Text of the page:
London Borough of Hammersmith & Fulham (23 003 525)

Category : Other Categories > Land

Decision : Upheld

Decision date : 23 Oct 2023

The Ombudsman's final decision:

Summary: Mr X complained the Council refused to cut back overgrowth encroaching into his garden and affecting his use of it and attracting vermin. We found fault by the Council in its communication with Mr X but consider the action it had already taken of contacting the organisation responsible for the land and apology to Mr X with its proposed action of a payment of £250 provided a suitable remedy.

The complaint

  1. The complainant, whom I shall refer to as Mr X, complains the Council has refused to cut back overgrowth from its land which is encroaching into his garden and affecting his use of it and attracting vermin. Mr X says this is affecting his mental health and he wants the Council to do the work and to put in place a barrier to prevent the overgrowth encroaching into his garden again.

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The Ombudsman’s role and powers

  1. We investigate complaints about ‘maladministration’ and ‘service failure’. In this statement, I have used the word fault to refer to these. We must also consider whether any fault has had an adverse impact on the person making the complaint. I refer to this as ‘injustice’. If there has been fault which has caused significant injustice, or that could cause injustice to others in the future we may suggest a remedy. (Local Government Act 1974, sections 26(1) and 26A(1), as amended)
  2. If we are satisfied with an organisation’s actions or proposed actions, we can complete our investigation and issue a decision statement. (Local Government Act 1974, section 30(1B) and 34H(i), as amended)

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How I considered this complaint

  1. I read the papers provided by Mr X and discussed the complaint with him. I also considered information from the Council. I explained my draft decision to Mr X and the Council and provided an opportunity for comment.

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What I found

  1. The area of overgrown land is a fenced strip between rear gardens that back onto each other from two residential streets.
  2. Mr X contacted the Council in August 2022 to say it had previously cut back weeds encroaching into his garden and had agreed to put in place a membrane to prevent further encroachment but this action had not been completed. Mr X explained it was now a problem again.
  3. The Council advised Mr X in September that the issue was the responsibility of his landlord which is a housing association. Mr X challenged this assertion and explained the Council had previously paid for works to be completed.
  4. The Council visited the area in October to obtain a quote for possible work. This was not progressed and no further information was provided to Mr X.
  5. Mr X subsequently sought an update. The Council advised Mr X in April 2023 that there was no budget to maintain the area of land.
  6. The Council has since confirmed that although it is the freeholder of the land in question it granted a long lease in 1992 to a housing association. The Council has provided a copy of the relevant land tile and lease documents for this area of land.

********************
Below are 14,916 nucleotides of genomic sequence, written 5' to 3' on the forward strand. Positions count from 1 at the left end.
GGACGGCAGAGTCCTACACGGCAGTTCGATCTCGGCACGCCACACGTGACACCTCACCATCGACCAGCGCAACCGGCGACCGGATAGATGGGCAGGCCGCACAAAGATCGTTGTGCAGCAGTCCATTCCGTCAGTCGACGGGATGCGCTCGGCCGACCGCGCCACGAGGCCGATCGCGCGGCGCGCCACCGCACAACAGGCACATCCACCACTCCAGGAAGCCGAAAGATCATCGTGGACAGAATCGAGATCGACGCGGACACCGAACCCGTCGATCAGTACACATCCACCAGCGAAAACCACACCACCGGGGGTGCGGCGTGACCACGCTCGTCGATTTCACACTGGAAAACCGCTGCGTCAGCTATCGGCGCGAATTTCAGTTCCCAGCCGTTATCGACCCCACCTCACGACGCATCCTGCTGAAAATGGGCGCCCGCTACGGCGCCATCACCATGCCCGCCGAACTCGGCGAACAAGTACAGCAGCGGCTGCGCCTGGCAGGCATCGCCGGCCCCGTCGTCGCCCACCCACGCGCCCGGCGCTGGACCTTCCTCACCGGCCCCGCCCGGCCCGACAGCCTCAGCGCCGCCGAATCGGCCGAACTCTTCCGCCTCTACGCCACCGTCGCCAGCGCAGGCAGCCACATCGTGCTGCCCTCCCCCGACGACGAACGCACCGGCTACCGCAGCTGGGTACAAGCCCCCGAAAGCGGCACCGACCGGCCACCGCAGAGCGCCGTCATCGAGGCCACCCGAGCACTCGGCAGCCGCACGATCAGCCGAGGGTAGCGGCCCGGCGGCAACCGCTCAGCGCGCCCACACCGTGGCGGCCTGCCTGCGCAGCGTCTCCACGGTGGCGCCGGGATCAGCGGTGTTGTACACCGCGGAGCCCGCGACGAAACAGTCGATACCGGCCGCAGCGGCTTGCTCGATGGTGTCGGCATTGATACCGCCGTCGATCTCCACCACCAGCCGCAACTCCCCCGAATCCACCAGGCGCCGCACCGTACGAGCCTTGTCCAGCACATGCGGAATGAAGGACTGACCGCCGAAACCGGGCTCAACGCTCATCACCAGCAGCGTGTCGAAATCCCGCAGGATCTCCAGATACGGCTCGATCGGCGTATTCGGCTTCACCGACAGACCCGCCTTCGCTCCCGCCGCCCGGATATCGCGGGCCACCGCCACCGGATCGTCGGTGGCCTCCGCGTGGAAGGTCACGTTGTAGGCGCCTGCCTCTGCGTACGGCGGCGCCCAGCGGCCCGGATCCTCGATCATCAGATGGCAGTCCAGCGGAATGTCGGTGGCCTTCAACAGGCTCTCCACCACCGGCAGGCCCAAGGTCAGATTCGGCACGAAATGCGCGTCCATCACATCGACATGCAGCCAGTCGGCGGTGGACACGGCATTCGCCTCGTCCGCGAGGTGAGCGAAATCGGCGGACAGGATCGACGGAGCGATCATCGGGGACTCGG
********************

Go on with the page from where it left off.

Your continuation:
7. The lease places obligations on the housing association about the repair, decoration and maintenance of the area. This includes requirements to maintain in good order and cultivate all grassed or landscaped land and keep the area clean and tidy.
  8. The Council wrote to the housing association in July 2023 to confirm the above and remind it of its responsibilities.
  9. In responding to my enquiries on the complaint, the Council has offered to make a payment of £250 to Mr X to recognise the confusion and inconvenience it caused him by not having all the correct information in relation to the lease position and responsibilities.
  10. The Council has also accepted that it should not have treated Mr X’s subsequent complaint about how his request had been handled as withdrawn and should have progressed this through its complaint procedure. The Council has apologised for this error and issued a reminder to relevant staff.

My consideration

  1. The Council has now provided good evidence about the ownership and responsibilities in relation to this area of land. The Council has also provided evidence of its contact with the housing association to remind it about its responsibilities. However, there was a clear delay in doing so and in advising Mr X of the correct situation. This fault has understandably caused Mr X avoidable frustration and raised expectations. This was exacerbated by the Council’s further fault in not progressing the matter as it should through its complaint procedure.
  2. However, now the situation has been clarified, I consider the Council’s apology and offer of a symbolic payment above is in accordance with our Guidance on Remedies and we would not seek more.

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Final decision

  1. I have completed my investigation as I have found fault but consider the action the Council has already taken as set out above together with its proposed payment provides a suitable remedy.

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Investigator's decision on behalf of the Ombudsman

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